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    I added a note in the answer about flowers and berries. Here we see them rarely. Commented Aug 13, 2018 at 21:00
  • That is interesting, in my region they almost always flower or grow berries at some point in the season (berries usually early). Is it safe to say that regardless of the region they are going to go red? Apparently, I did not know as much about them as I thought I did...
    – Rob
    Commented Aug 13, 2018 at 21:11
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    I'd say it's definitely poison ivy, based on the bat-wing shaped leaves. I've been around this a lot, but seem to be one of the fortunate few who are immune to it. BTW, carry some alcohol-based Wet Ones/baby wipes with you when you walk in that area. If you break a leaf/stem, immediately wipe the area, then wipe off the alcohol. Alcohol is useless on the rash, though, and may even make it worse.
    – Jurp
    Commented Aug 13, 2018 at 23:15
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    I've seen berries on vines up the street, but perhaps these plants are just not ready to bear fruit? Regardless, thanks for the confirmation!
    – avp
    Commented Aug 14, 2018 at 15:02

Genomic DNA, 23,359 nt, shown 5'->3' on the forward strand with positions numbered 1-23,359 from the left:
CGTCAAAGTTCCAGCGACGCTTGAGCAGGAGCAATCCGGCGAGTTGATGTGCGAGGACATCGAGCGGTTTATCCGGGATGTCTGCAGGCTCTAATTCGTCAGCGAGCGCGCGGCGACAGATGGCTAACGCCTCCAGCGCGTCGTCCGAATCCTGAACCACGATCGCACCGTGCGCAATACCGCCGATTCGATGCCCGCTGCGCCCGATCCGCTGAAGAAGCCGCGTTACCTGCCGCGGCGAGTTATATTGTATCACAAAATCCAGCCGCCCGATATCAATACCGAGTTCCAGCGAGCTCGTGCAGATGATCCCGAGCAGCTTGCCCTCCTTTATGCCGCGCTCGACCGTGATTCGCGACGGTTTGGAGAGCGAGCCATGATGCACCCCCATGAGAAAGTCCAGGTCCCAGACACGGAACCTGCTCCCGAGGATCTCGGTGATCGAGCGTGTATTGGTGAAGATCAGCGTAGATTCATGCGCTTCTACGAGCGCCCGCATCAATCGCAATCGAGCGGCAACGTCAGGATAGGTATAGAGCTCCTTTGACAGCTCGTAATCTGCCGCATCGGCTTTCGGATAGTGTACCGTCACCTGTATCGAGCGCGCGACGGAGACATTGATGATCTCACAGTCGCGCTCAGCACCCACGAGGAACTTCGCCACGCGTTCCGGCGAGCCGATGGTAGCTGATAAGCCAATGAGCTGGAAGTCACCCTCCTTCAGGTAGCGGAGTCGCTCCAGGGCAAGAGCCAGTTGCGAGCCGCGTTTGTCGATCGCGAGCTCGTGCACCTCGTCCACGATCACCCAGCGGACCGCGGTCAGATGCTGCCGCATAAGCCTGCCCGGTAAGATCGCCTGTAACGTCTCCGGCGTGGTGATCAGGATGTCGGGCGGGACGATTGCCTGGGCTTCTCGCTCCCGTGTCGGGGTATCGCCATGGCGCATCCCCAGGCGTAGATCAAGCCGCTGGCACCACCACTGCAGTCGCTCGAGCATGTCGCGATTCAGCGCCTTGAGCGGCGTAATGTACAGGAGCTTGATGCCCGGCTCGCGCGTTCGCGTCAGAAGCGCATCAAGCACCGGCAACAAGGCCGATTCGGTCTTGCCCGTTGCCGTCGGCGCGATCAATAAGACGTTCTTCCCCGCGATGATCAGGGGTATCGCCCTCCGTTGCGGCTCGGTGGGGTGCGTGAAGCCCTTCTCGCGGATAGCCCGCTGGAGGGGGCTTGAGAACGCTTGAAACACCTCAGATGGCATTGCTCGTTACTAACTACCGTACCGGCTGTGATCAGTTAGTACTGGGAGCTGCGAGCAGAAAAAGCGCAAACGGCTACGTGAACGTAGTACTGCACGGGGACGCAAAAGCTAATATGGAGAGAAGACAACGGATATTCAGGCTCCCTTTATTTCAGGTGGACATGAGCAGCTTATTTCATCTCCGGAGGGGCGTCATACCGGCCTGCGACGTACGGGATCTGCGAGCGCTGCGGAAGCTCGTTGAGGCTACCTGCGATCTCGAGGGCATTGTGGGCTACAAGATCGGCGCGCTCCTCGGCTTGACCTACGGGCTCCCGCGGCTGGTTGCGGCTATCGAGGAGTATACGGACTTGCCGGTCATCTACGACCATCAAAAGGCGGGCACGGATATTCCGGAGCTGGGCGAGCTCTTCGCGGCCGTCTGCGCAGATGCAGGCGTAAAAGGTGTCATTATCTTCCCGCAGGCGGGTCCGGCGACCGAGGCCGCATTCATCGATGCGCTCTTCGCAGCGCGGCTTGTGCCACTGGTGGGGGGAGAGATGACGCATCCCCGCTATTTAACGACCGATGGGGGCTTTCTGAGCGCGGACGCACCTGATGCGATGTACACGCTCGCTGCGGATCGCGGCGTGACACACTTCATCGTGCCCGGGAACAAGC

This looks like poison ivy. Good for you to catch this! I would use good old glyphosate, Round up. Don't spray it, use rubber gloves and with whetted finger tips apply to a few of the leaves. I would of course cut those plants back allowing a good 2 feet of vine and healthy leaves to treat.

Get those thick black rubber gloves made for chemicals. That will protect you from the chemicals of poison ivy and you can dip into the glyphosate to whet a couple of fingers but not 'dripping'...wipe onto healthy leaves you've left after cutting the vines back. Wait three weeks and do it again to whatever healthy leaves are left? Cut all the way back for winter. Rake up debris like crazy.

In the spring, keep an eye out for new shoots. Treat those shoots. Don't eat them! Some people think eating poison ivy will make one immune to poison ivy. That is just nuts. This might take a year or two to get under control. Teach your kids what to look out for asap. They will be living with this stuff after all...it will be everywhere.